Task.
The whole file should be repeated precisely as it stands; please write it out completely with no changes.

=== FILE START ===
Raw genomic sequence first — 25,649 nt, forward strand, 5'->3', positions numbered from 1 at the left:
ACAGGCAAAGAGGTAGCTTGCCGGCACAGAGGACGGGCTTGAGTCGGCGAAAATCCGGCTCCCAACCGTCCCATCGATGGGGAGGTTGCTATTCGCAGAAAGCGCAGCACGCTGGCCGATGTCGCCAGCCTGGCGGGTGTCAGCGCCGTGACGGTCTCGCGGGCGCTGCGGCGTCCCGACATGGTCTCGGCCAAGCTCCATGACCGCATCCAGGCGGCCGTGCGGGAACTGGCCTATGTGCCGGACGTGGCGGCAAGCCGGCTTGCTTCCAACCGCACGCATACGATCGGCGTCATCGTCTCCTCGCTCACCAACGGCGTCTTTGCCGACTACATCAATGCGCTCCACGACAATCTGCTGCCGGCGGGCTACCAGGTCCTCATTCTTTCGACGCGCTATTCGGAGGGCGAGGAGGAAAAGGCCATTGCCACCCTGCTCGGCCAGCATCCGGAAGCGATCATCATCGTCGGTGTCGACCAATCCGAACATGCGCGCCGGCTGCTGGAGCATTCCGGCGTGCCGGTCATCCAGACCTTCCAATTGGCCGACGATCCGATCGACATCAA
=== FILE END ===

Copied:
Raw genomic sequence first — 25,649 nt, forward strand, 5'->3', positions numbered from 1 at the left:
ACAGGCAAAGAGGTAGCTTGCCGGCACAGAGGACGGGCTTGAGTCGGCGAAAATCCGGCTCCCAACCGTCCCATCGATGGGGAGGTTGCTATTCGCAGAAAGCGCAGCACGCTGGCCGATGTCGCCAGCCTGGCGGGTGTCAGCGCCGTGACGGTCTCGCGGGCGCTGCGGCGTCCCGACATGGTCTCGGCCAAGCTCCATGACCGCATCCAGGCGGCCGTGCGGGAACTGGCCTATGTGCCGGACGTGGCGGCAAGCCGGCTTGCTTCCAACCGCACGCATACGATCGGCGTCATCGTCTCCTCGCTCACCAACGGCGTCTTTGCCGACTACATCAATGCGCTCCACGACAATCTGCTGCCGGCGGGCTACCAGGTCCTCATTCTTTCGACGCGCTATTCGGAGGGCGAGGAGGAAAAGGCCATTGCCACCCTGCTCGGCCAGCATCCGGAAGCGATCATCATCGTCGGTGTCGACCAATCCGAACATGCGCGCCGGCTGCTGGAGCATTCCGGCGTGCCGGTCATCCAGACCTTCCAATTGGCCGACGATCCGATCGACATCAA